The iconic SEGA arcade towers in Tokyo’s Akihabara district were a local landmark for almost two decades. SEGA has been a major name in arcades since way back in the 60s, so there are still some other outlets dotted around town. Alongside the usual dance rhythm games, there are also some distinctly Japanese offerings — want to know what they are? We talked about a few intriguing ones in the episode, so give it a listen! SEGA was the first major casualty of the console wars — they haven’t released a console since 1998’s SEGA Dreamcast bombed at the box office. To get your hands on any SEGA gear nowadays, you’d have to head along to a secondhand store in one of the retro electronics hotspots. The SEGA Mega Drive was the one that brought all the power of SEGA’s trademark 16-bit arcade machines to a home console in 1988. SEGA Genesis is what it’s more widely known as in America. Being a 16-bit machine in an 8-bit era, it naturally had the edge when it came to graphics and gameplay and was a huge hit. Think Golden Axe, Street Fighter 2, Castlevania, Sonic the Hedgehog. If you wanted to be the coolest kid in class back in the late 80s, you’d better have those games sitting on your bookshelf. But despite riding high throughout the early 90s, their 1994 Japan-released SEGA Saturn console totally flopped in the US one year later thanks to the forward-thinking folks at Sony who undercut it on price and one-upped it on just about everything else. Even with Dreamcast in 1999, PS2 got in the way of any potential huge success. They’ve kept making software even until now, with a hand in some pretty big franchises. If you’re a PC gamer, you’ll be well aware of this from the Total War series, or Football Manager.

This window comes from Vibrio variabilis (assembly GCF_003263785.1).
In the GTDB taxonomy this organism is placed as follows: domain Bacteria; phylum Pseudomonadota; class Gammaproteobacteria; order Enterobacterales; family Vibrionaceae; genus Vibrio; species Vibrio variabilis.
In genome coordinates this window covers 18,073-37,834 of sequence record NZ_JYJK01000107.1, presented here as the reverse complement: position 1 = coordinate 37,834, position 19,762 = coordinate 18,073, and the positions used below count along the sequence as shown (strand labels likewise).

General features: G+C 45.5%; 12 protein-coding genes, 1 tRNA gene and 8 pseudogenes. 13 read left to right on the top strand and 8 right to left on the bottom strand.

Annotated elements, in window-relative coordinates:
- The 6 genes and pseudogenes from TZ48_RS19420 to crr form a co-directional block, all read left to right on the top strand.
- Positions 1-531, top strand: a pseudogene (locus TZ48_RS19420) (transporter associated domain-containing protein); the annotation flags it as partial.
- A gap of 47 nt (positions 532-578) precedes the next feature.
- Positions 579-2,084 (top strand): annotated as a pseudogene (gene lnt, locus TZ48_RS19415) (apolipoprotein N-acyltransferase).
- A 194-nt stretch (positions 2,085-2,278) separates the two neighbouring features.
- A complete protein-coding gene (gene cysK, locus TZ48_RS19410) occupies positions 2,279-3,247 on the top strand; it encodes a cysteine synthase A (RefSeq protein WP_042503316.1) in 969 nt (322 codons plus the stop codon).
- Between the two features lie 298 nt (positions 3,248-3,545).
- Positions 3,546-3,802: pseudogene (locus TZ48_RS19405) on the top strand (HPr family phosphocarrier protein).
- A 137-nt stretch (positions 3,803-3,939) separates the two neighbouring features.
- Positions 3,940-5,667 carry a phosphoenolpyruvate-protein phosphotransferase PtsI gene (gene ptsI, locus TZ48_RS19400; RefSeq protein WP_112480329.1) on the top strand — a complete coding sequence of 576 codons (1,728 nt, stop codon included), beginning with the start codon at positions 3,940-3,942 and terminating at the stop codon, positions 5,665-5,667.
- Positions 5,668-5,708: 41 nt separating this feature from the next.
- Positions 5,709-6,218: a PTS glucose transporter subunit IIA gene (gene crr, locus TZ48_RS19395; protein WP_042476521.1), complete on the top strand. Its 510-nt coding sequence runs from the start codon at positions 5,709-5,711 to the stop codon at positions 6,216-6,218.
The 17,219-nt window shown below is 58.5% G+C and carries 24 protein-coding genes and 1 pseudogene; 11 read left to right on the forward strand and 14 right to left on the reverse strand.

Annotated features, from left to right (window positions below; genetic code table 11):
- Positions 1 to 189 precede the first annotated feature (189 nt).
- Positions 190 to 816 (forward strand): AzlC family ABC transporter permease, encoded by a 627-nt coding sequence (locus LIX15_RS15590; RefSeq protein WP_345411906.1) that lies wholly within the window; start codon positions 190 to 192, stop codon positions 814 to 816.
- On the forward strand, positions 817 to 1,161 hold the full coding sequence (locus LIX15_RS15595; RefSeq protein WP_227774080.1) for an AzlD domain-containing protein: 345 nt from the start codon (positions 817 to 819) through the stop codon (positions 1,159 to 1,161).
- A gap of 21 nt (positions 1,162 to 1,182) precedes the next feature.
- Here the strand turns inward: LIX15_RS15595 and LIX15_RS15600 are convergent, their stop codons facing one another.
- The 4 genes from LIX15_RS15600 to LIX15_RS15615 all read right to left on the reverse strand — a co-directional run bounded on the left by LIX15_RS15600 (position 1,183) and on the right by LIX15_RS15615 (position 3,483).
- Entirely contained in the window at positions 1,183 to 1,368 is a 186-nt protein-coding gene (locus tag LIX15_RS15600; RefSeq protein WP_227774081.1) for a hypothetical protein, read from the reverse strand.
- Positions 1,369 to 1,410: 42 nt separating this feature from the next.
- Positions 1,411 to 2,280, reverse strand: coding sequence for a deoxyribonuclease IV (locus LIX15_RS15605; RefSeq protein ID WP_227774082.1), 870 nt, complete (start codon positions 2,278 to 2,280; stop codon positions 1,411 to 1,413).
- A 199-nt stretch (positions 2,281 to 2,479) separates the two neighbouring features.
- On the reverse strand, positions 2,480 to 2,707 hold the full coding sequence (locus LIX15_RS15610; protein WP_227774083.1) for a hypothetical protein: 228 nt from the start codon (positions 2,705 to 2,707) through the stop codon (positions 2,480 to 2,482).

Here’s the list from the vocab recap in episode 8: Adobenchā (アドベンチャー) — adventure Retoro (レトロ) — retro Gēmu (ゲーム) — game Shujinkō (主人公) — protaganist/main character Kantan (簡単) — easy Futsuu (普通) — normal Muzukashī (難しい) — difficult Aitemu (アイテム) — item Reberu (レベル) — level Teki kyara 敵キャラ— enemy character Kakutō gēmu (格闘ゲーム) — fighting game Akushon (アクション) — action Rōrupureingu (ロールプレイング) — roleplaying Keikenchi (経験値) — exp/experience points Chika-ra (力) — strength Subayasa (素早さ) — agility bācharuriariti (バーチャルリアリティ)— virtual reality Shokugyō (職業)— profession/job, character class Tsuzuki (続き)— continue shūryō (終了)— quit ākēdo (アーケード) — arcade otaku (オタク) — geek or nerd taiko (太鼓)— traditional Japanese drums shimyurēshon gēmu (シミュレーションゲーム) — simulation game chūkohinten (中古品店)— secondhand store Shoshinsha (初心者)— noob, or more generally: beginner otsukaresama desu (お疲れ様です)— a phrase which basically means “good work” gēmuōbā (ゲームオーバー)— game over Haisha (敗者)— loser, or defeated person Shōsha (勝者)— winners
So that’s the summary of Japan’s leading video game companies — as I’ve mentioned, we covered so much more in the episode so I highly suggest giving it a listen. There’s some exclusive content that I left out here on purpose, and you wouldn’t even know what it is...until you head over to Spotify or Apple Podcast right now and type “Nihongo Master podcast”!